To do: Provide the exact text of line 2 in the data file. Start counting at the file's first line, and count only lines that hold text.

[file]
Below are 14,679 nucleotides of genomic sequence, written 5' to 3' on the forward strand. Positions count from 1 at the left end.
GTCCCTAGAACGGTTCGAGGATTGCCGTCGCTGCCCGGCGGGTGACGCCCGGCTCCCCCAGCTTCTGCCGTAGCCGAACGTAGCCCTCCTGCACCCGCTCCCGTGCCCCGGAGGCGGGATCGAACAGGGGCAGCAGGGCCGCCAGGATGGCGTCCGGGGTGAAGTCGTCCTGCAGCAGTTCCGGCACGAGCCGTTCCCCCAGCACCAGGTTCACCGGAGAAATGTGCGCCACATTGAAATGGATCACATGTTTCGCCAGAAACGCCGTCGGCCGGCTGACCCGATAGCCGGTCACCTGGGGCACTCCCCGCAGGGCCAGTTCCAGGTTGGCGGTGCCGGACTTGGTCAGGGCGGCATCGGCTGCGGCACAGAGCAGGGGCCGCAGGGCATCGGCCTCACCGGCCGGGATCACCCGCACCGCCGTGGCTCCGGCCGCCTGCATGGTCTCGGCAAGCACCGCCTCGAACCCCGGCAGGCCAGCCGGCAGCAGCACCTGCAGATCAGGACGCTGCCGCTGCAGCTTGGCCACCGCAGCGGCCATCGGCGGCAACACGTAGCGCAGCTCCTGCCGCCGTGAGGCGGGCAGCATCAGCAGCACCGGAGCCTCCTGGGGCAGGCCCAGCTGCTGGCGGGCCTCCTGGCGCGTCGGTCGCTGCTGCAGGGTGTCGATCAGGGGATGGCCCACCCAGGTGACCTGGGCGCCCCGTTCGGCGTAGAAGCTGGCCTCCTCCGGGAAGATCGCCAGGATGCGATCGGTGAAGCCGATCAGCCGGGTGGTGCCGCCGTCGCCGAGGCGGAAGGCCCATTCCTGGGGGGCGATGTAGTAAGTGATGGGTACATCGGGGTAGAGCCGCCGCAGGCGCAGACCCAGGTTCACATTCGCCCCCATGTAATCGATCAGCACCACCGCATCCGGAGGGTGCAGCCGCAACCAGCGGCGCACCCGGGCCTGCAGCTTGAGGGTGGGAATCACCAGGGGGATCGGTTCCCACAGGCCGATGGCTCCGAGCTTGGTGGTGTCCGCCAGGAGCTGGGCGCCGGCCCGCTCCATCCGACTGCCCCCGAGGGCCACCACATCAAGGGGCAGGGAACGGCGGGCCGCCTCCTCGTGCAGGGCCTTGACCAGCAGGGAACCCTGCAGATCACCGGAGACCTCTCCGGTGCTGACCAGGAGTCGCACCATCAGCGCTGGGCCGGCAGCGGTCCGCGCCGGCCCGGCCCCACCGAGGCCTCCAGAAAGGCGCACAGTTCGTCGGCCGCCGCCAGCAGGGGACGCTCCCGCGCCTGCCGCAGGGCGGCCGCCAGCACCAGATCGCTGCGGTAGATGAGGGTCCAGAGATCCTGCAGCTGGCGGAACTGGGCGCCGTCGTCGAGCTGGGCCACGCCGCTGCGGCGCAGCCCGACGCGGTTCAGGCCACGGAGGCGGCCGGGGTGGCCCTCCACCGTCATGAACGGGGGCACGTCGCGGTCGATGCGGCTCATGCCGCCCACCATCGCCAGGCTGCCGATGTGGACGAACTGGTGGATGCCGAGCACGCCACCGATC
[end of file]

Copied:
GTCCCTAGAACGGTTCGAGGATTGCCGTCGCTGCCCGGCGGGTGACGCCCGGCTCCCCCAGCTTCTGCCGTAGCCGAACGTAGCCCTCCTGCACCCGCTCCCGTGCCCCGGAGGCGGGATCGAACAGGGGCAGCAGGGCCGCCAGGATGGCGTCCGGGGTGAAGTCGTCCTGCAGCAGTTCCGGCACGAGCCGTTCCCCCAGCACCAGGTTCACCGGAGAAATGTGCGCCACATTGAAATGGATCACATGTTTCGCCAGAAACGCCGTCGGCCGGCTGACCCGATAGCCGGTCACCTGGGGCACTCCCCGCAGGGCCAGTTCCAGGTTGGCGGTGCCGGACTTGGTCAGGGCGGCATCGGCTGCGGCACAGAGCAGGGGCCGCAGGGCATCGGCCTCACCGGCCGGGATCACCCGCACCGCCGTGGCTCCGGCCGCCTGCATGGTCTCGGCAAGCACCGCCTCGAACCCCGGCAGGCCAGCCGGCAGCAGCACCTGCAGATCAGGACGCTGCCGCTGCAGCTTGGCCACCGCAGCGGCCATCGGCGGCAACACGTAGCGCAGCTCCTGCCGCCGTGAGGCGGGCAGCATCAGCAGCACCGGAGCCTCCTGGGGCAGGCCCAGCTGCTGGCGGGCCTCCTGGCGCGTCGGTCGCTGCTGCAGGGTGTCGATCAGGGGATGGCCCACCCAGGTGACCTGGGCGCCCCGTTCGGCGTAGAAGCTGGCCTCCTCCGGGAAGATCGCCAGGATGCGATCGGTGAAGCCGATCAGCCGGGTGGTGCCGCCGTCGCCGAGGCGGAAGGCCCATTCCTGGGGGGCGATGTAGTAAGTGATGGGTACATCGGGGTAGAGCCGCCGCAGGCGCAGACCCAGGTTCACATTCGCCCCCATGTAATCGATCAGCACCACCGCATCCGGAGGGTGCAGCCGCAACCAGCGGCGCACCCGGGCCTGCAGCTTGAGGGTGGGAATCACCAGGGGGATCGGTTCCCACAGGCCGATGGCTCCGAGCTTGGTGGTGTCCGCCAGGAGCTGGGCGCCGGCCCGCTCCATCCGACTGCCCCCGAGGGCCACCACATCAAGGGGCAGGGAACGGCGGGCCGCCTCCTCGTGCAGGGCCTTGACCAGCAGGGAACCCTGCAGATCACCGGAGACCTCTCCGGTGCTGACCAGGAGTCGCACCATCAGCGCTGGGCCGGCAGCGGTCCGCGCCGGCCCGGCCCCACCGAGGCCTCCAGAAAGGCGCACAGTTCGTCGGCCGCCGCCAGCAGGGGACGCTCCCGCGCCTGCCGCAGGGCGGCCGCCAGCACCAGATCGCTGCGGTAGATGAGGGTCCAGAGATCCTGCAGCTGGCGGAACTGGGCGCCGTCGTCGAGCTGGGCCACGCCGCTGCGGCGCAGCCCGACGCGGTTCAGGCCACGGAGGCGGCCGGGGTGGCCCTCCACCGTCATGAACGGGGGCACGTCGCGGTCGATGCGGCTCATGCCGCCCACCATCGCCAGGCTGCCGATGTGGACGAACTGGTGGATGCCGAGCACGCCACCGATC